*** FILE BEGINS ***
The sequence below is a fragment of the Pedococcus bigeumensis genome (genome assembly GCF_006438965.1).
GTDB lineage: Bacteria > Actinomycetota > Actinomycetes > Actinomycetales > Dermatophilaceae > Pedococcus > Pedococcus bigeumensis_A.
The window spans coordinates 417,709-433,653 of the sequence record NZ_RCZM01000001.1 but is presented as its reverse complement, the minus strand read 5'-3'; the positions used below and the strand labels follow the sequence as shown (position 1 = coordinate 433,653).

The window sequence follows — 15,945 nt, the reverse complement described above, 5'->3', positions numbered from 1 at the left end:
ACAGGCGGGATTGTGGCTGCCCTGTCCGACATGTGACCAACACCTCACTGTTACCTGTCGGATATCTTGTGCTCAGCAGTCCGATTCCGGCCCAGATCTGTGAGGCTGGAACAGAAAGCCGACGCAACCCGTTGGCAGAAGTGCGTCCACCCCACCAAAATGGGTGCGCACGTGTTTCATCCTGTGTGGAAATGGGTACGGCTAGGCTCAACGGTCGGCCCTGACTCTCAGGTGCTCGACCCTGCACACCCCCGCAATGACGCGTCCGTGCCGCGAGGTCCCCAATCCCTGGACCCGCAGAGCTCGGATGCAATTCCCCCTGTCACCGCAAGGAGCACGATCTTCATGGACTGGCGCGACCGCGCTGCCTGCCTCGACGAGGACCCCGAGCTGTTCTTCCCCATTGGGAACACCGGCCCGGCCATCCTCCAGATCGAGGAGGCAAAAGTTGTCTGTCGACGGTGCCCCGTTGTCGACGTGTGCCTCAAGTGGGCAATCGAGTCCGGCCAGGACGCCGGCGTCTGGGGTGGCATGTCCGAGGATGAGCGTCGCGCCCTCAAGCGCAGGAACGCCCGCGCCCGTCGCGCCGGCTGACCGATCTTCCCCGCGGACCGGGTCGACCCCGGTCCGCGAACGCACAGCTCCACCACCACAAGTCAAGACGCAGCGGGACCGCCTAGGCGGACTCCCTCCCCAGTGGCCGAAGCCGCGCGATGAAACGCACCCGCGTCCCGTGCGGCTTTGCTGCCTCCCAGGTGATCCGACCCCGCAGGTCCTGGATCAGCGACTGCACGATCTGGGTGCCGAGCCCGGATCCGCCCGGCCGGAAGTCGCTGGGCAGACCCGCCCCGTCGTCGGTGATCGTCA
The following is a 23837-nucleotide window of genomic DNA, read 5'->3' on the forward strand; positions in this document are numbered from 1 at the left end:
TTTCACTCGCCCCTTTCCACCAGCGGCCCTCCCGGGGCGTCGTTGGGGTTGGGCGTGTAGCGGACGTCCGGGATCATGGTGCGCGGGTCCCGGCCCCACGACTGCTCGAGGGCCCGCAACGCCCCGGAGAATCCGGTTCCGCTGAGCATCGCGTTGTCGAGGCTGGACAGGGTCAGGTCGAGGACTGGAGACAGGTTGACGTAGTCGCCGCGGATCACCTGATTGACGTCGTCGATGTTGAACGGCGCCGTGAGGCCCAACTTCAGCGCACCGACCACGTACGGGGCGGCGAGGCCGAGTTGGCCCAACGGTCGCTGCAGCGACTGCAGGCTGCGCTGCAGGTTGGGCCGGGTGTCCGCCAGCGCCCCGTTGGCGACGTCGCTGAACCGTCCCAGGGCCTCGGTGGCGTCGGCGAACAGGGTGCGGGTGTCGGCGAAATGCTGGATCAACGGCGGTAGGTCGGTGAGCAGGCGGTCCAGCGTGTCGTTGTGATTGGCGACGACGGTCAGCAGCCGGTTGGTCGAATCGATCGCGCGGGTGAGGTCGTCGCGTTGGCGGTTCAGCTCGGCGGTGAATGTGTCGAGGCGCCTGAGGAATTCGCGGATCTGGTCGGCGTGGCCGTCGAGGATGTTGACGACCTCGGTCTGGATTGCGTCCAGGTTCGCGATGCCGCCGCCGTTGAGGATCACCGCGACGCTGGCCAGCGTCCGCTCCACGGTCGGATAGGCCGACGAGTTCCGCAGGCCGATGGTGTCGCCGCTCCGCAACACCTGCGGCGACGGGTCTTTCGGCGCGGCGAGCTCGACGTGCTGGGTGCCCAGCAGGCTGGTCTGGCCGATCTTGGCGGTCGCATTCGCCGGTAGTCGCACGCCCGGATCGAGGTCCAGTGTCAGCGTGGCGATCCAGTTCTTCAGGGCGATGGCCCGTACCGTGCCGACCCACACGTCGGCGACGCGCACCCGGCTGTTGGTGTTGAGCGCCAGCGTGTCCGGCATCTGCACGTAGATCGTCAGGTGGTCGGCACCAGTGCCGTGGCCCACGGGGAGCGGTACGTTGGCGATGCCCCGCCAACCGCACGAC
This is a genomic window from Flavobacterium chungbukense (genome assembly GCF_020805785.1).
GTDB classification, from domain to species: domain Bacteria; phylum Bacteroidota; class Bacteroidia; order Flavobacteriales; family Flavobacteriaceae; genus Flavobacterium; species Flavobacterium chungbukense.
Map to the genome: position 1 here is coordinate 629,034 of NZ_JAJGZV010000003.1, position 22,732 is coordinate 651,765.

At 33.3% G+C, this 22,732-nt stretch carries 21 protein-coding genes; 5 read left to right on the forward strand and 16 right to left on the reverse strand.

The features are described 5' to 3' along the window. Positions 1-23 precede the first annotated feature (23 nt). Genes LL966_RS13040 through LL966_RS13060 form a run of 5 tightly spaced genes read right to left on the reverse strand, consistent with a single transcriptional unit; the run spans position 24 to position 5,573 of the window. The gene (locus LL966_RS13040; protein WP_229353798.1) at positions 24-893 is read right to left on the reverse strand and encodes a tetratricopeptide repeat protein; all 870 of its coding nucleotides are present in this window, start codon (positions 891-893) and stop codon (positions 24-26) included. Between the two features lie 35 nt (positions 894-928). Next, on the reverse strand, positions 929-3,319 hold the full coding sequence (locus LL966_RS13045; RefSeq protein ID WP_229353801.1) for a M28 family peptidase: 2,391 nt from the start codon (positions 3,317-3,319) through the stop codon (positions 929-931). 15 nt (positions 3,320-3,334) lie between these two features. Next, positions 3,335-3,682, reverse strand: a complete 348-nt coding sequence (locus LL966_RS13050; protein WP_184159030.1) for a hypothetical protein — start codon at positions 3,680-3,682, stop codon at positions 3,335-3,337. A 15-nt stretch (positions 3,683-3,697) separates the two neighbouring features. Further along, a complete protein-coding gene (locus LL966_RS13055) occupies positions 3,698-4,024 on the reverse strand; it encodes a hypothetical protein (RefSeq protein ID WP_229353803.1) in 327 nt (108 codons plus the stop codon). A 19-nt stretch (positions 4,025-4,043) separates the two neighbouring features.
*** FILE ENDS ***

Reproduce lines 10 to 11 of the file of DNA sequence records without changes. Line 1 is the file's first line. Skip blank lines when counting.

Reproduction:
Map to the genome: position 1 here is coordinate 629,034 of NZ_JAJGZV010000003.1, position 22,732 is coordinate 651,765.

At 33.3% G+C, this 22,732-nt stretch carries 21 protein-coding genes; 5 read left to right on the forward strand and 16 right to left on the reverse strand.